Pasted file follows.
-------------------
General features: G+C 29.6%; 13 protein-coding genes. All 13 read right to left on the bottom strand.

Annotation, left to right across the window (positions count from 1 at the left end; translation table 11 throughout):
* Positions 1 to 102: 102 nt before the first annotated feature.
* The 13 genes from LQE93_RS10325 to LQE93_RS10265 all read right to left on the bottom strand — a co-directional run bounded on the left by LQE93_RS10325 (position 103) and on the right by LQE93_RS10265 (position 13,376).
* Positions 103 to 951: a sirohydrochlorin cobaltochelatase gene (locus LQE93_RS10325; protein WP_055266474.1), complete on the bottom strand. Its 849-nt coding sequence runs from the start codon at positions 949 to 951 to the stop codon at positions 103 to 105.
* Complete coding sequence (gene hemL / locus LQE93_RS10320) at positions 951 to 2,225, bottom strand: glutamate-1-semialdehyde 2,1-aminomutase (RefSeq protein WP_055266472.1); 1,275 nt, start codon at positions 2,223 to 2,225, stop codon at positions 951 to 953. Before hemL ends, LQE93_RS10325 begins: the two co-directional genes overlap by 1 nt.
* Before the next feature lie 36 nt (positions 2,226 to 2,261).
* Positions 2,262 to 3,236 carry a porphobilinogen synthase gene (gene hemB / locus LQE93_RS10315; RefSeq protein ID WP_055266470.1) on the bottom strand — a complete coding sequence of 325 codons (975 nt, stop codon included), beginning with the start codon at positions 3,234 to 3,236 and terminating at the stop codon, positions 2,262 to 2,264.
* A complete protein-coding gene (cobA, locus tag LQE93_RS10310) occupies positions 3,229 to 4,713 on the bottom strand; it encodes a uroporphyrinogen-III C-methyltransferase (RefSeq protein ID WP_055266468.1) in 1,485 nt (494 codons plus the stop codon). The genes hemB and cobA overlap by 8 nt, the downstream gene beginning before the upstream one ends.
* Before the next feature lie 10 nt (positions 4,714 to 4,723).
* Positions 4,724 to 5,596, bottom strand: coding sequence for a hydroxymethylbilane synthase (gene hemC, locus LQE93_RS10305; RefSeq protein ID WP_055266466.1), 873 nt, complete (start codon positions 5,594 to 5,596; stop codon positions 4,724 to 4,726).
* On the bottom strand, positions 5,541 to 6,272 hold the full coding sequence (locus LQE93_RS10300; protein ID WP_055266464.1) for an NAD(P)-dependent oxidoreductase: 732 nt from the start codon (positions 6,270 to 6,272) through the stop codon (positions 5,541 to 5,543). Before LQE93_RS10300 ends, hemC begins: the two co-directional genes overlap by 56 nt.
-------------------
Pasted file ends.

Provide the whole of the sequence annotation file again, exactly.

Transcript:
General features: G+C 29.6%; 13 protein-coding genes. All 13 read right to left on the bottom strand.

Annotation, left to right across the window (positions count from 1 at the left end; translation table 11 throughout):
* Positions 1 to 102: 102 nt before the first annotated feature.
* The 13 genes from LQE93_RS10325 to LQE93_RS10265 all read right to left on the bottom strand — a co-directional run bounded on the left by LQE93_RS10325 (position 103) and on the right by LQE93_RS10265 (position 13,376).
* Positions 103 to 951: a sirohydrochlorin cobaltochelatase gene (locus LQE93_RS10325; protein WP_055266474.1), complete on the bottom strand. Its 849-nt coding sequence runs from the start codon at positions 949 to 951 to the stop codon at positions 103 to 105.
* Complete coding sequence (gene hemL / locus LQE93_RS10320) at positions 951 to 2,225, bottom strand: glutamate-1-semialdehyde 2,1-aminomutase (RefSeq protein WP_055266472.1); 1,275 nt, start codon at positions 2,223 to 2,225, stop codon at positions 951 to 953. Before hemL ends, LQE93_RS10325 begins: the two co-directional genes overlap by 1 nt.
* Before the next feature lie 36 nt (positions 2,226 to 2,261).
* Positions 2,262 to 3,236 carry a porphobilinogen synthase gene (gene hemB / locus LQE93_RS10315; RefSeq protein ID WP_055266470.1) on the bottom strand — a complete coding sequence of 325 codons (975 nt, stop codon included), beginning with the start codon at positions 3,234 to 3,236 and terminating at the stop codon, positions 2,262 to 2,264.
* A complete protein-coding gene (cobA, locus tag LQE93_RS10310) occupies positions 3,229 to 4,713 on the bottom strand; it encodes a uroporphyrinogen-III C-methyltransferase (RefSeq protein ID WP_055266468.1) in 1,485 nt (494 codons plus the stop codon). The genes hemB and cobA overlap by 8 nt, the downstream gene beginning before the upstream one ends.
* Before the next feature lie 10 nt (positions 4,714 to 4,723).
* Positions 4,724 to 5,596, bottom strand: coding sequence for a hydroxymethylbilane synthase (gene hemC, locus LQE93_RS10305; RefSeq protein ID WP_055266466.1), 873 nt, complete (start codon positions 5,594 to 5,596; stop codon positions 4,724 to 4,726).
* On the bottom strand, positions 5,541 to 6,272 hold the full coding sequence (locus LQE93_RS10300; protein ID WP_055266464.1) for an NAD(P)-dependent oxidoreductase: 732 nt from the start codon (positions 6,270 to 6,272) through the stop codon (positions 5,541 to 5,543). Before LQE93_RS10300 ends, hemC begins: the two co-directional genes overlap by 56 nt.